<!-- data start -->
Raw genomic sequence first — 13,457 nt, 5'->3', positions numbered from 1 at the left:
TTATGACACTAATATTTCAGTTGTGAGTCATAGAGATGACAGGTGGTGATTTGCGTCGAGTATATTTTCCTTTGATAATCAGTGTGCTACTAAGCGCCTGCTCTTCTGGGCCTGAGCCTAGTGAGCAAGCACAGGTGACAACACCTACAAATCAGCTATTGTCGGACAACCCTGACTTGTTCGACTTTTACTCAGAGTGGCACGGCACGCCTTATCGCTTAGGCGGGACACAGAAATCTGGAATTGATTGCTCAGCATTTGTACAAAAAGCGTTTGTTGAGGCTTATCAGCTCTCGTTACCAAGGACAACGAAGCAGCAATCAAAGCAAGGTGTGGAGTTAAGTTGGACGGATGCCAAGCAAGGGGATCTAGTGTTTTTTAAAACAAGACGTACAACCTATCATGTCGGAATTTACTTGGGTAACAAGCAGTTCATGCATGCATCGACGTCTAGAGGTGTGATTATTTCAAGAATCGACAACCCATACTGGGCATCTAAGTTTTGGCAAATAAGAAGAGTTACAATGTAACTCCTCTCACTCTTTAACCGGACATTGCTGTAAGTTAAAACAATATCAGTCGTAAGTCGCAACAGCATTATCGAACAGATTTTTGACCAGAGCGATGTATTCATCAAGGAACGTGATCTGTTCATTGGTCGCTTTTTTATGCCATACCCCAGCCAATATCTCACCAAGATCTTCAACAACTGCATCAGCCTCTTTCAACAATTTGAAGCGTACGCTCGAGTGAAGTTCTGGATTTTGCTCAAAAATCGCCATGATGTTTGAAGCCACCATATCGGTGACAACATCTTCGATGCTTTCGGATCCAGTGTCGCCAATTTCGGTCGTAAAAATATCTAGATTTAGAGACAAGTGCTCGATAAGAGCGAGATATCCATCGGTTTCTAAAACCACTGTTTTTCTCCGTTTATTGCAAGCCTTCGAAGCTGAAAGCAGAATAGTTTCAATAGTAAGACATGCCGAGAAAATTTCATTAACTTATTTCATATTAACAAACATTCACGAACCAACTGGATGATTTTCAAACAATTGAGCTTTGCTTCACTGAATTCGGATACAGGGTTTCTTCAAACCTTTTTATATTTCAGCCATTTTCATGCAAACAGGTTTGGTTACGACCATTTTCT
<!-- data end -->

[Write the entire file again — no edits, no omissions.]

Raw genomic sequence first — 13,457 nt, 5'->3', positions numbered from 1 at the left:
TTATGACACTAATATTTCAGTTGTGAGTCATAGAGATGACAGGTGGTGATTTGCGTCGAGTATATTTTCCTTTGATAATCAGTGTGCTACTAAGCGCCTGCTCTTCTGGGCCTGAGCCTAGTGAGCAAGCACAGGTGACAACACCTACAAATCAGCTATTGTCGGACAACCCTGACTTGTTCGACTTTTACTCAGAGTGGCACGGCACGCCTTATCGCTTAGGCGGGACACAGAAATCTGGAATTGATTGCTCAGCATTTGTACAAAAAGCGTTTGTTGAGGCTTATCAGCTCTCGTTACCAAGGACAACGAAGCAGCAATCAAAGCAAGGTGTGGAGTTAAGTTGGACGGATGCCAAGCAAGGGGATCTAGTGTTTTTTAAAACAAGACGTACAACCTATCATGTCGGAATTTACTTGGGTAACAAGCAGTTCATGCATGCATCGACGTCTAGAGGTGTGATTATTTCAAGAATCGACAACCCATACTGGGCATCTAAGTTTTGGCAAATAAGAAGAGTTACAATGTAACTCCTCTCACTCTTTAACCGGACATTGCTGTAAGTTAAAACAATATCAGTCGTAAGTCGCAACAGCATTATCGAACAGATTTTTGACCAGAGCGATGTATTCATCAAGGAACGTGATCTGTTCATTGGTCGCTTTTTTATGCCATACCCCAGCCAATATCTCACCAAGATCTTCAACAACTGCATCAGCCTCTTTCAACAATTTGAAGCGTACGCTCGAGTGAAGTTCTGGATTTTGCTCAAAAATCGCCATGATGTTTGAAGCCACCATATCGGTGACAACATCTTCGATGCTTTCGGATCCAGTGTCGCCAATTTCGGTCGTAAAAATATCTAGATTTAGAGACAAGTGCTCGATAAGAGCGAGATATCCATCGGTTTCTAAAACCACTGTTTTTCTCCGTTTATTGCAAGCCTTCGAAGCTGAAAGCAGAATAGTTTCAATAGTAAGACATGCCGAGAAAATTTCATTAACTTATTTCATATTAACAAACATTCACGAACCAACTGGATGATTTTCAAACAATTGAGCTTTGCTTCACTGAATTCGGATACAGGGTTTCTTCAAACCTTTTTATATTTCAGCCATTTTCATGCAAACAGGTTTGGTTACGACCATTTTCT